The Cotswolds


The Cotswolds

The Cotswolds is one of the best-known and distinctive regions of England, characterized by its rolling landscape and mellow limestone buildings. Begin your journey by tracing the area's geological origins in the Jurassic era to present day.

Look at the impact of prehistoric man in the region through the surviving archaeological record of Neolithic burial mounds, Bronze Age field systems and Iron Age hill forts. Examine the Roman period through the towns of Bath and Cirencester and villas such as Chedworth. Evidence of the Anglo-Saxons will be derived from place names, pagan burial sites and early towns such as Winchcombe. The Cotswolds has a rich medieval landscape seen through the development of market towns and their close links with the wool trade, as well as the importance of monasteries in the growth of the medieval wool and textile industries.

The Black Death in the 14th century brought a dramatic fall in the area's population, resulting in fundamental changes in agricultural practice, including the depopulation of many rural settlements. The golden age of the Cotswolds came in the later Middle Ages when it became one of the most prosperous regions in the country, characterized by its magnificent wool churches at places such as Northleach and Chipping Campden. The textile industry continued to flourish into the 19th century, seen by examining the resulting landscape in the Stroud area. In the canal and railway age, the Cotswolds went into a sharp decline, a depopulation and an eventual revival through the activities of the Society for the Protection of Ancient Buildings and the Arts and Crafts movement. This revival was further enhanced by the growth of tourism between World Wars I and II. Discuss the impact of these developments through an analysis of the classic Cotswold towns of Cirencester, Northleach, Burford and Chipping Campden.

Recommended Reading

Catchpole, Antonia; Clark, David; and Peberdy, Robert Burford Buildings in a Cotswold Town (Phillimore, 2008)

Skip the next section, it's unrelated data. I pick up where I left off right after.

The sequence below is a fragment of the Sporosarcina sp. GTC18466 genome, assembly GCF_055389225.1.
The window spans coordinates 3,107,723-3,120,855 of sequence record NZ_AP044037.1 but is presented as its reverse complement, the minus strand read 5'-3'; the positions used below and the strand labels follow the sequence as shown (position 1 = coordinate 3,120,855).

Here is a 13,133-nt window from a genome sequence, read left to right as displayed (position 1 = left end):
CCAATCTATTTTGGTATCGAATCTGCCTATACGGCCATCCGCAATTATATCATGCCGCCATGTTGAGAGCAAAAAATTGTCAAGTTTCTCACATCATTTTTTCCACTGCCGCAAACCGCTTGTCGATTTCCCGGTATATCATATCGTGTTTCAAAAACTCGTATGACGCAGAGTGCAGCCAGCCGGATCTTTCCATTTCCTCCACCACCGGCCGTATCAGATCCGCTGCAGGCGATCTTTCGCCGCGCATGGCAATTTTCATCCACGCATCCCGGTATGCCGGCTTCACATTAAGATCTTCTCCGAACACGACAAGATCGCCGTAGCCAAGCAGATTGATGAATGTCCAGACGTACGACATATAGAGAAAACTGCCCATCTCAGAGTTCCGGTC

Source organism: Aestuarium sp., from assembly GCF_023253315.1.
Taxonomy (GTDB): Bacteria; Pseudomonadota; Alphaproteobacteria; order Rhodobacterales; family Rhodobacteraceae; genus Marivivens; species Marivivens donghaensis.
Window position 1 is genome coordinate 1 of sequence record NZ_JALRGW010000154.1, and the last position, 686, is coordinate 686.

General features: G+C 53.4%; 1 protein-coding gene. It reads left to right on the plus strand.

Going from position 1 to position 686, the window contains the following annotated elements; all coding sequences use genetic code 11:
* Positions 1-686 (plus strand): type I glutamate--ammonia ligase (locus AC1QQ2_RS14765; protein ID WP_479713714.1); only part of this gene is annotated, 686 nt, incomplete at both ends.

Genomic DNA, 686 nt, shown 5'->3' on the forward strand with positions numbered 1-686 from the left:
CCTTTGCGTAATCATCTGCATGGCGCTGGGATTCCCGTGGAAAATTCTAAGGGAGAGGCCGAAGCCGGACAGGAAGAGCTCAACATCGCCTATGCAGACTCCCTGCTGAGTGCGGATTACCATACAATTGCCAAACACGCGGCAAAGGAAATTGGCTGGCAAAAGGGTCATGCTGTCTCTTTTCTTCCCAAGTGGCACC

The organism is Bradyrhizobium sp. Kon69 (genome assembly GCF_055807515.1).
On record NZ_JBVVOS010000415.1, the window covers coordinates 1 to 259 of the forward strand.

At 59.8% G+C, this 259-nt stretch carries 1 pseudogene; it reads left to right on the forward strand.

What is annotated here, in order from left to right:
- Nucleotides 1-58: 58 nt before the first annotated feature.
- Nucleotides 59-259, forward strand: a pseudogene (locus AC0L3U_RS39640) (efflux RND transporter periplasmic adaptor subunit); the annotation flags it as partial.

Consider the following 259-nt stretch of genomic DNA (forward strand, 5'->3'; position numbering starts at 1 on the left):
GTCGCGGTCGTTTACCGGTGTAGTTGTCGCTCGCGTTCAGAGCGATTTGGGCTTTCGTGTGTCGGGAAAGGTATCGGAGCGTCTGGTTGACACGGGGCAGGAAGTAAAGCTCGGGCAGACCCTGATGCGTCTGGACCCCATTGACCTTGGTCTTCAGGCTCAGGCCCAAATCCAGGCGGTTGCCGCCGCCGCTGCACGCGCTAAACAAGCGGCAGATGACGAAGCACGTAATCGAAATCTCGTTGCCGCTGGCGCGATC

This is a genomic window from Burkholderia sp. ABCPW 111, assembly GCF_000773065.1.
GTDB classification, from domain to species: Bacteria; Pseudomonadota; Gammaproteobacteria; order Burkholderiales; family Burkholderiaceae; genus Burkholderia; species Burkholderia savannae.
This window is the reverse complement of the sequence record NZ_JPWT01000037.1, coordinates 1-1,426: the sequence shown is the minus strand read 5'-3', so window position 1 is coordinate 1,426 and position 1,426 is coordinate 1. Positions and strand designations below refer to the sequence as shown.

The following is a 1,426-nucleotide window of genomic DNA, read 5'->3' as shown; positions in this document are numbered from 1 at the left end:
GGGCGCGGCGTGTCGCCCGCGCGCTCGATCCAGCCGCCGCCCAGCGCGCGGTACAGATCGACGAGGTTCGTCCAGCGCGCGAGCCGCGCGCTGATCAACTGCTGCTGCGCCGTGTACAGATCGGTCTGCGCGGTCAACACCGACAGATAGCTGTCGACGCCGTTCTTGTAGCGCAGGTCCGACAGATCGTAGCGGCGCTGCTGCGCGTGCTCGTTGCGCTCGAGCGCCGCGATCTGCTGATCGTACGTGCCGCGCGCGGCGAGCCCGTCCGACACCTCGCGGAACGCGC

Darvill, Timothy Long Barrows of the Cotswolds and Surrounding Areas (The History Press, 2010)

Goudie, Andrew and Parker, Adrian The Geomorphology of the Cotswolds (Cotwold Naturalists Field Club, 1996)

Greensted, Mary The Arts and Crafts Movement in the Cotswolds (Allan Sutton, 1993)

Hadfield, Charles and Hadfield, Alice Mary The Cotswolds: A New Study (David and Charles, 1973)

Hurst, Derek Sheep in the Cotswolds: The Medieval Wool Trade (Tempus, 2006)

Jordan, Tim Cotswold Barns (Tempus, 2006)

Mander, Nicholas Country Houses in the Cotswolds (Country Life, 2008)

Moriarty, Denis Buildings of the Cotswolds (Gollanz, 2000)

Powell, Philip The Geology of Oxfordshire (Dovecote Press, 2005)

Tankard, Judith Gardens of the Arts and Crafts Movement: Reality and Imagination (Harry N. Abrams, 2004)

Verey, David and Brooks, Alan The Buildings of England: Gloucestershire 1: The Cotswolds (2nd Edition, Pevsner Architectural Guides, Penguin Books, 1999)


Field Trips

  • Cirencester, Chedworth, Belas Knap and a hillfort
  • Northleach, Chipping Campden, Upton deserted village, Snowshill (National Trust)
  • Stroud and Bath

Tutor Biography

Trevor Rowley, M.A., M.Litt., FSA, Emeritus Fellow of Kellogg College, Oxford University, is an archaeologist and landscape historian. His books include Villages in the Landscape, Norman England and The English Landscape in the 20th Century. Rowley has directed excavations on a wide range of Romano-British and medieval sites in Britain and Europe. He has taught and directed at Oxford University summer schools for many years and was former deputy director of the Department for Continuing Education.